2007 Carlinda Monteiro, PhD
Carlinda Monteiro was recognized for her pioneering efforts to integrate African and Western approaches to the treatment of war-affected children, her sensitive analysis of the delicate balance between "forgiving and forgetting" during reconciliation after armed conflict, her creative use of community rituals in such a process, her leadership in the re-integration of child soldiers, and her advocacy of the rights of children in zones of armed conflict.
2006 Ervin Staub, PhD
Ervin Staub was honored for his profound scholarship on the momentous question of the roots of good and evil. Building on his experience as a survivor of the Holocaust, Dr. Staub has made important contributions to research on altruism and helping behavior and, by contrast, genocide and collective violence. A prolific researcher on the causes of genocide, Dr. Staub has applied this work in action research on forgiveness and reconciliation, notably among community groups in Rwanda. The founder of an innovative program of doctoral study on the Psychology of Peace and the Prevention of Violence and a past president of the Society of Peace, Conflict, and Violence, a division of the American Psychological Association, Dr. Staub has been a leader in stimulating and integrating professional contributions to the resolution of some of the most vexing problems of the human condition.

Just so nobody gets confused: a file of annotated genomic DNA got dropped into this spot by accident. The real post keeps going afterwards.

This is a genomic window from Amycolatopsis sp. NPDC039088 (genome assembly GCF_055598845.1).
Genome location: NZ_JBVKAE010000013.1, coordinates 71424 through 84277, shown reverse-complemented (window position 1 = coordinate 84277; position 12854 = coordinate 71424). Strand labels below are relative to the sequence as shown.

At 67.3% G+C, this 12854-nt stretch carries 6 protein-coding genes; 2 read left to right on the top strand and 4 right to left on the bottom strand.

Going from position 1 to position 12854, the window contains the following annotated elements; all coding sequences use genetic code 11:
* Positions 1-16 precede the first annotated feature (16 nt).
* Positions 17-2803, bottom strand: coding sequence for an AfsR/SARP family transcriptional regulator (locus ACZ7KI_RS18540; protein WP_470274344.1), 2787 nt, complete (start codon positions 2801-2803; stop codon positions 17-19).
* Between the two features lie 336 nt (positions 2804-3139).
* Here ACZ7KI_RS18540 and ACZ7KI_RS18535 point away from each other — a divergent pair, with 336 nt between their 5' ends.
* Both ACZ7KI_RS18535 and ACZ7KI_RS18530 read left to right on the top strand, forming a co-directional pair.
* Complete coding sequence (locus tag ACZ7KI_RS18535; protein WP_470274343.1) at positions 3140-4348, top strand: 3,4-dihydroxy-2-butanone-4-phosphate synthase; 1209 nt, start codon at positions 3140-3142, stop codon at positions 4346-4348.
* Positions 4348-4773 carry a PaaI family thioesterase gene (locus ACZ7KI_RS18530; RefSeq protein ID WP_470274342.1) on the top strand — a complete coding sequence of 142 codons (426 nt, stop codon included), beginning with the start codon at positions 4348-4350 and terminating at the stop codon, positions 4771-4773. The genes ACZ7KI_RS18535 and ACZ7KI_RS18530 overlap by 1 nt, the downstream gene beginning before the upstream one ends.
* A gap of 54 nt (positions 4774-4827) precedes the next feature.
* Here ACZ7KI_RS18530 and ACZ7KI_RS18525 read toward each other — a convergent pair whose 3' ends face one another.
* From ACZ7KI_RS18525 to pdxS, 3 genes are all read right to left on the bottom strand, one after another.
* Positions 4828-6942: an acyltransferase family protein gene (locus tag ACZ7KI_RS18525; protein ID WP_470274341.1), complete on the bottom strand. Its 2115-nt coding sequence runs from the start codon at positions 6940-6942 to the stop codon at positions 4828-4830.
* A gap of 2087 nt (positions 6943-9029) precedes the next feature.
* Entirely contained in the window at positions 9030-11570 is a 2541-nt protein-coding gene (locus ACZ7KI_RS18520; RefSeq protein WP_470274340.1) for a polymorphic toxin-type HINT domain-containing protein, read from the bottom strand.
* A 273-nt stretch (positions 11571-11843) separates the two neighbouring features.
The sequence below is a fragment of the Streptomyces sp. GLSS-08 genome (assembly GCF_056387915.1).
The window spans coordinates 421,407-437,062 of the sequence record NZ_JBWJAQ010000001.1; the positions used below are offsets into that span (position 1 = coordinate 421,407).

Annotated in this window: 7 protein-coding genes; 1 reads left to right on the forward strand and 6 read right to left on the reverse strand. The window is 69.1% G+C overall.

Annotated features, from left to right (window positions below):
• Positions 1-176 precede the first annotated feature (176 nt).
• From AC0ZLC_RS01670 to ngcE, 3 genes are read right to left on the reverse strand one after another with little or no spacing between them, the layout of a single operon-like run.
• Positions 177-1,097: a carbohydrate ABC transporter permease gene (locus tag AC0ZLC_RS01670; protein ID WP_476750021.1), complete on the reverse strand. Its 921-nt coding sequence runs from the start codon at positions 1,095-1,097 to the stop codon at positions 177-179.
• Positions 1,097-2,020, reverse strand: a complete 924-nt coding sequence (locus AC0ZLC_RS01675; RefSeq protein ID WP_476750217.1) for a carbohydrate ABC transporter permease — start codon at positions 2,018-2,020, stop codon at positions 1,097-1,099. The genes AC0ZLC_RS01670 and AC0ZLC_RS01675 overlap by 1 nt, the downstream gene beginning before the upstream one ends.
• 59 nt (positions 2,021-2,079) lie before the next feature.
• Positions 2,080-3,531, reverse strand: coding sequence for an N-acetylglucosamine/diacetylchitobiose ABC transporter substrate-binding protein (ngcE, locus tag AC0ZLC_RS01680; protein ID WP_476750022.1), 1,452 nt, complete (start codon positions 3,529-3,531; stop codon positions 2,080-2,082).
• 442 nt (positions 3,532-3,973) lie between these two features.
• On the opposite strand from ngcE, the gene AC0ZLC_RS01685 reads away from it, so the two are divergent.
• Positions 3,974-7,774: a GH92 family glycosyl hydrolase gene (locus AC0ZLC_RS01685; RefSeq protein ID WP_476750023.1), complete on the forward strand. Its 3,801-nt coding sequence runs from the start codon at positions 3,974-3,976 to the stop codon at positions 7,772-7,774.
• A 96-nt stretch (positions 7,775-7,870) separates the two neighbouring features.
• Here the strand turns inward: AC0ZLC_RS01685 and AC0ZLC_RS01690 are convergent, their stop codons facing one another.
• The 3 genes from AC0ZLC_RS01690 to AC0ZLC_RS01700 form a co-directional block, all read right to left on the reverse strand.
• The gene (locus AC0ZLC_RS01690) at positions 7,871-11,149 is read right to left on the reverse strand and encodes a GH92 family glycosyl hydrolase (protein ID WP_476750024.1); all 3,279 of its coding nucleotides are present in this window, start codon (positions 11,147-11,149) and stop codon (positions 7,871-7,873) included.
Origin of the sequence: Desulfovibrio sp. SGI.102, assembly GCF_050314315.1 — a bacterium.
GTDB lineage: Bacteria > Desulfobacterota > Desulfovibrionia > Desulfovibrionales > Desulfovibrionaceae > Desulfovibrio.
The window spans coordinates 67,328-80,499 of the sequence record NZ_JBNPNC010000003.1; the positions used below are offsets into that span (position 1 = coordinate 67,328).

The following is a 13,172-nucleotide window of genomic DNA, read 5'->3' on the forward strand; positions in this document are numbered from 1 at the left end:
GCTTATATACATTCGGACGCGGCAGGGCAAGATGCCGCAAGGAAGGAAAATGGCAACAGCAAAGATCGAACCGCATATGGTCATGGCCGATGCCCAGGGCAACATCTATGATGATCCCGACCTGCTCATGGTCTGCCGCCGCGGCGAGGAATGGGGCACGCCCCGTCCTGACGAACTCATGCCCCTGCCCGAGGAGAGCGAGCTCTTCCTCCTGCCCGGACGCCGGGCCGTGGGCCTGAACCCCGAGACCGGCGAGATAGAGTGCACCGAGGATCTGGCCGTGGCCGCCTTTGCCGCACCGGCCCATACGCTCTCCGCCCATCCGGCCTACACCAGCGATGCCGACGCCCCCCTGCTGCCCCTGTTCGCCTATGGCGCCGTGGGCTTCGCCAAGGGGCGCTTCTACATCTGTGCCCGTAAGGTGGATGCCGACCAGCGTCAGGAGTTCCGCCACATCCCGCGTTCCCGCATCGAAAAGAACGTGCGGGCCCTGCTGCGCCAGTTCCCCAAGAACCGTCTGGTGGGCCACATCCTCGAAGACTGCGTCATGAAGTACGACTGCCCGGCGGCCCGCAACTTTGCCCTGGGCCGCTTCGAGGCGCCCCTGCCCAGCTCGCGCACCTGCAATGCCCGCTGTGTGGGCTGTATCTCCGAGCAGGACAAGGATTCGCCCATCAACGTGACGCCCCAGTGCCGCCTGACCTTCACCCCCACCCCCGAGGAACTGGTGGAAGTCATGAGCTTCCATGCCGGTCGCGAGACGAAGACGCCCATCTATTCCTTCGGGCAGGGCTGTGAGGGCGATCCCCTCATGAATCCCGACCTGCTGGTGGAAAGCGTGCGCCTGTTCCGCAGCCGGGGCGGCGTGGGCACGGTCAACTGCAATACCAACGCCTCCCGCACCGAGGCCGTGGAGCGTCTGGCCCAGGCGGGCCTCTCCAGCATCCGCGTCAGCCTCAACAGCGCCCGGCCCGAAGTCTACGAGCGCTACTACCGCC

2005 Ferid Agani, MD, MA
Ferid Agani was recognized for his sensitivity, courage, and vision in building a system of mental health services to facilitate the recovery of people traumatized during the armed conflict in Kosovo.
Sometimes at significant risk to their own safety, Dr. Agani and his family have been dedicated exemplars of the righteous -- humanitarians who seek to end or, better, prevent injustice and, in the meantime, to heal those who are wounded by it. As a practicing psychiatrist during the war and as a mental health administrator and legislator thereafter, Dr. Agani has led the development of a comprehensive family-oriented and community-focused mental health system in Kosovo. He has helped to focus attention on the mental health needs not only of Kosovars who were subjected to atrocities within the country but also of those who fled elsewhere in Europe. Later, Dr. Agani demonstrated leadership in seeking reconciliation between Albanian and Serbian ethnic groups in Kosovo.